It doesn't matter if you're buying a preexisting home or building from the ground up, you expect to get exactly what you pay for. While mistakes can and do happen during the construction process, it goes without saying that some defects should not exist.
A dishonest lawyer is the last person you want defending your legal rights. What you really need on your team is someone you can trust -- someone who will advocate for you in a way that's up front, transparent and honest.
Success in life is often about the questions we are brave enough to ask, and hiring a lawyer is no different. That's why it's important to ask any new lawyer "tough" questions that get to the heart of the information you require to make an informed hiring decision.
Imagine your lawyer told you what a great case you have before you hired him. In fact, from your lawyer's descriptions, it sounded like you had a "slam-dunk," the law was completely on your side, and you were virtually guaranteed to win.
You moved into your new home and were enjoying everything about it. You picked out the plans, the paint colors, the flooring and all other aspects of your home. The one thing that has been troubling you is that the home is extremely cold.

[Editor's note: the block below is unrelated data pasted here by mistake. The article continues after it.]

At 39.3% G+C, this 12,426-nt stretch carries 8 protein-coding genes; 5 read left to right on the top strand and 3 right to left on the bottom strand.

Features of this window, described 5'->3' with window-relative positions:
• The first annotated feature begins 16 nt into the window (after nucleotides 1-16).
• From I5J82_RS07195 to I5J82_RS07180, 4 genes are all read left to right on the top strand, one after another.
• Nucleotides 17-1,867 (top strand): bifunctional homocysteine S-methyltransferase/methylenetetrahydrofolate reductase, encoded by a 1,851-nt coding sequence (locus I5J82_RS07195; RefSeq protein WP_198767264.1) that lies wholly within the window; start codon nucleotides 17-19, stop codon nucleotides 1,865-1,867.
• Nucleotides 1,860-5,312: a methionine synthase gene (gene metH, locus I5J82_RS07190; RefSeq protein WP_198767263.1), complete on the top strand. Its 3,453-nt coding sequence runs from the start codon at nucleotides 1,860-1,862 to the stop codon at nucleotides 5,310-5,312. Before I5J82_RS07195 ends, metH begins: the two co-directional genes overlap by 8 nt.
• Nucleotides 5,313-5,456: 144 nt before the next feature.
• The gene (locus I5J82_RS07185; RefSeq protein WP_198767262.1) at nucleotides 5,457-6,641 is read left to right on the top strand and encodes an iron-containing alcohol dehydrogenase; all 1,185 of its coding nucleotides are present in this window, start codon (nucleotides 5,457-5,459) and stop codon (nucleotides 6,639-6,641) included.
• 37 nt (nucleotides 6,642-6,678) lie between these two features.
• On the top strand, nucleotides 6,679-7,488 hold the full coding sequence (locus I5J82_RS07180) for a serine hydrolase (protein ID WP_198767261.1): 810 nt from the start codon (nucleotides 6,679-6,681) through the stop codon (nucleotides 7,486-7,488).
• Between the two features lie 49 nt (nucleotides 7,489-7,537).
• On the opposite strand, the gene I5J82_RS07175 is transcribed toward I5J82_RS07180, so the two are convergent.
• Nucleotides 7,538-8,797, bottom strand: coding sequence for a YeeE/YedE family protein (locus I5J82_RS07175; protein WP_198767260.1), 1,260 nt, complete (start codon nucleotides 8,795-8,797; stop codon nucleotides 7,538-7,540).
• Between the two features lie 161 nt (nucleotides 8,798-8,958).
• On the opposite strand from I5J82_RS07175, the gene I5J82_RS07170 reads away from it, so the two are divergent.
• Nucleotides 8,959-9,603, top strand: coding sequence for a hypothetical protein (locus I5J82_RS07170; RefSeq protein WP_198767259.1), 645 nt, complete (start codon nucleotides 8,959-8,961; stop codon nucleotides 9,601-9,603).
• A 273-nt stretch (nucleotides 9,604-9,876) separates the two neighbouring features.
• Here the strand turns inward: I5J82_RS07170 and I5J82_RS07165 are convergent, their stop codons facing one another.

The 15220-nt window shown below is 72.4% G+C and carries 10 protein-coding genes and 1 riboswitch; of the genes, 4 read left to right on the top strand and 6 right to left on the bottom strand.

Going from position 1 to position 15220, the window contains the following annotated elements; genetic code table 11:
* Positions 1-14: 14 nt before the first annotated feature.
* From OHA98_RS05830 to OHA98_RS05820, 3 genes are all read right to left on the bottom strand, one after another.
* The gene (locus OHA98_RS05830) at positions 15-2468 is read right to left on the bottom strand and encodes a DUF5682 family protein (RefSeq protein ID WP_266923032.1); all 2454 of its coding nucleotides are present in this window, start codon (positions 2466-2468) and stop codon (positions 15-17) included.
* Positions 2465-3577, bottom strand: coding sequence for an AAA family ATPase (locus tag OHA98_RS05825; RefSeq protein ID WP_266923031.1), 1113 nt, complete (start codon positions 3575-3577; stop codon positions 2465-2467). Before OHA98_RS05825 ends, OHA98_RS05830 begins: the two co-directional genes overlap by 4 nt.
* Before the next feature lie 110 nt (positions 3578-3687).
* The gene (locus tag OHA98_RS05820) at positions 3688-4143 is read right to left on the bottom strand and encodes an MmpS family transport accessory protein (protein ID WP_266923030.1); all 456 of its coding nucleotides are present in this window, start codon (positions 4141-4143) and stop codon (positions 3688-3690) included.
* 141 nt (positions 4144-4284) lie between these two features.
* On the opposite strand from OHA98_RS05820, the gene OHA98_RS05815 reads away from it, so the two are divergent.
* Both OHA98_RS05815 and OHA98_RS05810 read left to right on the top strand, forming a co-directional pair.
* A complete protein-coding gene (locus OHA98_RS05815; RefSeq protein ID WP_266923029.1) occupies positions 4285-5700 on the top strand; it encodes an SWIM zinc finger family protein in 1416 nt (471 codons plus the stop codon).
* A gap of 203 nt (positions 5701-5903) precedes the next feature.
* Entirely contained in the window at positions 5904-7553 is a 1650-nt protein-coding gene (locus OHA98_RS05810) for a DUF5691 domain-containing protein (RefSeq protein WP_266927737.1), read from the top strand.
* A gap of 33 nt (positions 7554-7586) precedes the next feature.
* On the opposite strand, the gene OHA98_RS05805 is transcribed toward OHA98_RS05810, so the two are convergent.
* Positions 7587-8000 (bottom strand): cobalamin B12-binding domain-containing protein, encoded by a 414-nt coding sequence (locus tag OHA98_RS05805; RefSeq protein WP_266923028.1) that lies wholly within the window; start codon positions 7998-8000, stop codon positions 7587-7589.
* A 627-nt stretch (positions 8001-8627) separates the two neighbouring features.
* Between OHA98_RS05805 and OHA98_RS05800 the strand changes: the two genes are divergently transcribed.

When you entrust an attorney to do something for you, you expect that to get done. For example, if the attorney works to invest or create a trust for you, you expect that your money is going where you were told it would go. If you find out that the attorney did not use your money correctly or used it for his or her own personal gain, then you can pursue a legal malpractice claim.
The last thing you want, in your hour of legal need, is to hire a bad lawyer who doesn't advocate for you in the right way. Even worse, what if you hire a negligent lawyer who loses your case because he commits legal malpractice?
Countless employers throughout the nation run background checks on every employee they hire. If you're employed in Illinois, there's a good chance that a current or former employer has subjected you to a background check.
You thought everything was going well with your attorney. You had given him all your information and documents early on, so you expected that he'd filed the documents with the court and started your case. You had months before the statute of limitations would limit your claim, so you had full confidence that you'd see your day in court.
As a client, you expect your attorney to call you regularly or at least to stay in touch in some manner. When he or she doesn't do so to update you on your case, you may feel like you're out of the loop and have no idea what's happening with your lawsuit. When an attorney doesn't get back to you promptly, it may be a sign of legal malpractice, which is something you could file a lawsuit for in some cases.